Well, that would require my son to actually have a car I assume!   :lol:



#20 Diana P.

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Posted 13 November 2017 - 08:21 PM

Free food. At my ds's school each local church had a college student social function on different night. DS went to them all. He found the Methodists to have the best food. DS is not religious and did not feel pressured that way.

#21 MarkT

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Posted 13 November 2017 - 09:24 PM

If you're on campus over the summer, consider living in your car! My ds did that one summer--he could shower at work and would occasionally couch surf  at a friend's to do laundry. It wasn't ideal, but he couldn't find housing and he was gone part of the summer for AF commitments. He figured he saved $1000 that summer. And he lived in an absolute HOLE for two years. He cooked at a friend's and showered at the rec center as he only had a toilet down the hall. One dd lived in her car up Boulder Canyon one summer. She fished for her protein and brought other food from home. Yeah, rather radical, but it worked for both of them. 

You couldn't do that in southern AZ!  :coolgleamA:



#22 Hilltopmom

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Posted 14 November 2017 - 07:39 AM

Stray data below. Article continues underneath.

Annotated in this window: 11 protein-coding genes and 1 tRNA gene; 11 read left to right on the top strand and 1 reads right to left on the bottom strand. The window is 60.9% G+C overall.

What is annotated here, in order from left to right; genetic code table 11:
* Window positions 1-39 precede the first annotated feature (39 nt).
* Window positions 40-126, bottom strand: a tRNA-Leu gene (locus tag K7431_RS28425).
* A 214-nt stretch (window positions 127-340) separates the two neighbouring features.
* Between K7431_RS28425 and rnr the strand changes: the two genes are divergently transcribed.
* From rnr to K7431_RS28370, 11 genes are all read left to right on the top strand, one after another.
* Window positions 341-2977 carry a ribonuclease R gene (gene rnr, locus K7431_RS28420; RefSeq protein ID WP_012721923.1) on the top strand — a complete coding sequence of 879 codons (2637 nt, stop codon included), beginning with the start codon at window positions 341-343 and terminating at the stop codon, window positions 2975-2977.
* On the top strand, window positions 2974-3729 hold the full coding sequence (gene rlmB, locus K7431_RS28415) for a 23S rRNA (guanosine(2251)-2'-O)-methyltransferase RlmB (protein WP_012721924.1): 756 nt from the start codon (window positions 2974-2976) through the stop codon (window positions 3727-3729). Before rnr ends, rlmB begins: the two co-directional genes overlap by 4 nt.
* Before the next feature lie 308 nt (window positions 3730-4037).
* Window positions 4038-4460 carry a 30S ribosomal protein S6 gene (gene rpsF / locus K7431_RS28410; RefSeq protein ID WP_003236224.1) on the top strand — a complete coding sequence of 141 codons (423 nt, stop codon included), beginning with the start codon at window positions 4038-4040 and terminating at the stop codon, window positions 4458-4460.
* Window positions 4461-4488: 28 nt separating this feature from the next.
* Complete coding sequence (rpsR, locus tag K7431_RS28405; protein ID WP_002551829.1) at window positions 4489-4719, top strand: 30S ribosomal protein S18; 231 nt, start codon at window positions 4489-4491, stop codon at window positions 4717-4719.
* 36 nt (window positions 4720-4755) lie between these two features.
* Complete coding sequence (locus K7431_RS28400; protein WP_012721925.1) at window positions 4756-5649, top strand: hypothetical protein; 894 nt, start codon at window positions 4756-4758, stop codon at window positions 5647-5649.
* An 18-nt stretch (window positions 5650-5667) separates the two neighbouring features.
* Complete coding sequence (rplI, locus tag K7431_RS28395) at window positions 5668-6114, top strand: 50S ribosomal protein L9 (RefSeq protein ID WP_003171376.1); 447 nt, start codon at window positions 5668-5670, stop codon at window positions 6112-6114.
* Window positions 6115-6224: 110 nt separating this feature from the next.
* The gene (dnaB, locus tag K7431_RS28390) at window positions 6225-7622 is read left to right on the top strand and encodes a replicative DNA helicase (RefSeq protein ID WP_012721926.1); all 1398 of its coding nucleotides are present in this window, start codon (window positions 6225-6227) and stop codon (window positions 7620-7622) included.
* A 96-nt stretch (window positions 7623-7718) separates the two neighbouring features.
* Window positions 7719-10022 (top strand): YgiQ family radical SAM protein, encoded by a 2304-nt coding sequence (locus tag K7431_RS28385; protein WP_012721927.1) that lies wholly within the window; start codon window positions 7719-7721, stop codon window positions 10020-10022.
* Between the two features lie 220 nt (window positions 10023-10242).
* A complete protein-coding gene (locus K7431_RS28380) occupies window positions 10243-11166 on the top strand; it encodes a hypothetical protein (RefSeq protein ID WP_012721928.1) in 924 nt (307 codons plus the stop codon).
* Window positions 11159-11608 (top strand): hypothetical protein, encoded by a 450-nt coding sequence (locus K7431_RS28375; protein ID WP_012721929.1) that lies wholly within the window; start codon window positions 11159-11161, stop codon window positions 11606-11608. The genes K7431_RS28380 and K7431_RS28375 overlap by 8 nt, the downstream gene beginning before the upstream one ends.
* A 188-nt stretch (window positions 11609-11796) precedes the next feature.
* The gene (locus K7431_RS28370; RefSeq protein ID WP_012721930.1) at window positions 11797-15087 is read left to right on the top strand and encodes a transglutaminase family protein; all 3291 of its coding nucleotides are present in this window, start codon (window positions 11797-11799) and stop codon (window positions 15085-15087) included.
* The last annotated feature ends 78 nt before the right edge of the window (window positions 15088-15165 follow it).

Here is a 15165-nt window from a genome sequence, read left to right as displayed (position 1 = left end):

Campus job over the summer- included free room and board plus decent pay & was lots of fun working orientation and events planning. I had a second job at the hospital on my off hours and no expenses since I was working on campus. Raked in a lot of cash.
My parents were overseas the first year and then when they were back in the states I knew no one there and had no urge to “move home” during the summer. Besides my hospital job was a great gig.

Edited by Hilltopmom, 14 November 2017 - 07:40 AM.


#23 Heigh Ho

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Posted 14 November 2017 - 08:59 AM

sublease your apt over the summer to people who are taking classes or doing an internship in town (must do background check of course)

 

add another roommate - each person on lease can add one off per state law here, use hot bunk system

 

save time by showering after your gym workout, bonus you don't have to clean it like you do your apt shower...

 

find a graduating senior your size and make arrangements to acquire the garb

 

 

I knew guys who slept in vehicles, tents, or on couches in labs too.  The shower in the gym strategy is so common that people now buy $10 gym memberships for road trips. Also saw it as a strategy on the TV show The Middle for the dd and her friend. 

 

Also get together and hire a cook or make an arrangement with an off campus mom & pop restaurant for dinner take-away.

 

 


Edited by Heigh Ho, 14 November 2017 - 09:08 AM.


#24 Vida Winter